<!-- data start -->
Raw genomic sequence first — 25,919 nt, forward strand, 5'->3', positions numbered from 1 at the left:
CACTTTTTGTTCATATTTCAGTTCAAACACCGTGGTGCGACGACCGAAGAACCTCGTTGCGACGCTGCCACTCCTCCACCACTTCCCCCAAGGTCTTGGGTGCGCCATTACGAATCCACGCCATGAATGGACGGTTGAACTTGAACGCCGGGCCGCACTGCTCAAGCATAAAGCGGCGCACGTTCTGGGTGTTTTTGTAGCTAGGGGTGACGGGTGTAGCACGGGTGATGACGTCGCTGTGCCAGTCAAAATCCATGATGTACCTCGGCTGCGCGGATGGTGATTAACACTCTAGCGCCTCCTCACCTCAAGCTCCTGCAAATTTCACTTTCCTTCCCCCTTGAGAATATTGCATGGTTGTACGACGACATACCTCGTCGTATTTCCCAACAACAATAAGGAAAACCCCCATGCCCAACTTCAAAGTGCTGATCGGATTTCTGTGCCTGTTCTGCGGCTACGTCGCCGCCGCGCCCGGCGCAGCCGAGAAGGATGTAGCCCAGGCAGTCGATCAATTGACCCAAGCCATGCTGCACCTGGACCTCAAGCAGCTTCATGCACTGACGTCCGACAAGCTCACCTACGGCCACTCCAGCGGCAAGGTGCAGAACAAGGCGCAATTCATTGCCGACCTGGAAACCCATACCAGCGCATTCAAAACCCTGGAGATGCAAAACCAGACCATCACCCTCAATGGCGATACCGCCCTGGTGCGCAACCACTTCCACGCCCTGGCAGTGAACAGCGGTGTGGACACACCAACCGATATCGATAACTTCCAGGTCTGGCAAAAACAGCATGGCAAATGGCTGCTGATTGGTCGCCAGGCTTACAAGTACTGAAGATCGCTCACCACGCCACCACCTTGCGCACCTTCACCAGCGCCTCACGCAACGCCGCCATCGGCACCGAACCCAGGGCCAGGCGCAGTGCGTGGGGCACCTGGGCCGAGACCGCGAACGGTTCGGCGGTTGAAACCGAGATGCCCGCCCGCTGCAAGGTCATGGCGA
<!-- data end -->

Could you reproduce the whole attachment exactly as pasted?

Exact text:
Raw genomic sequence first — 25,919 nt, forward strand, 5'->3', positions numbered from 1 at the left:
CACTTTTTGTTCATATTTCAGTTCAAACACCGTGGTGCGACGACCGAAGAACCTCGTTGCGACGCTGCCACTCCTCCACCACTTCCCCCAAGGTCTTGGGTGCGCCATTACGAATCCACGCCATGAATGGACGGTTGAACTTGAACGCCGGGCCGCACTGCTCAAGCATAAAGCGGCGCACGTTCTGGGTGTTTTTGTAGCTAGGGGTGACGGGTGTAGCACGGGTGATGACGTCGCTGTGCCAGTCAAAATCCATGATGTACCTCGGCTGCGCGGATGGTGATTAACACTCTAGCGCCTCCTCACCTCAAGCTCCTGCAAATTTCACTTTCCTTCCCCCTTGAGAATATTGCATGGTTGTACGACGACATACCTCGTCGTATTTCCCAACAACAATAAGGAAAACCCCCATGCCCAACTTCAAAGTGCTGATCGGATTTCTGTGCCTGTTCTGCGGCTACGTCGCCGCCGCGCCCGGCGCAGCCGAGAAGGATGTAGCCCAGGCAGTCGATCAATTGACCCAAGCCATGCTGCACCTGGACCTCAAGCAGCTTCATGCACTGACGTCCGACAAGCTCACCTACGGCCACTCCAGCGGCAAGGTGCAGAACAAGGCGCAATTCATTGCCGACCTGGAAACCCATACCAGCGCATTCAAAACCCTGGAGATGCAAAACCAGACCATCACCCTCAATGGCGATACCGCCCTGGTGCGCAACCACTTCCACGCCCTGGCAGTGAACAGCGGTGTGGACACACCAACCGATATCGATAACTTCCAGGTCTGGCAAAAACAGCATGGCAAATGGCTGCTGATTGGTCGCCAGGCTTACAAGTACTGAAGATCGCTCACCACGCCACCACCTTGCGCACCTTCACCAGCGCCTCACGCAACGCCGCCATCGGCACCGAACCCAGGGCCAGGCGCAGTGCGTGGGGCACCTGGGCCGAGACCGCGAACGGTTCGGCGGTTGAAACCGAGATGCCCGCCCGCTGCAAGGTCATGGCGA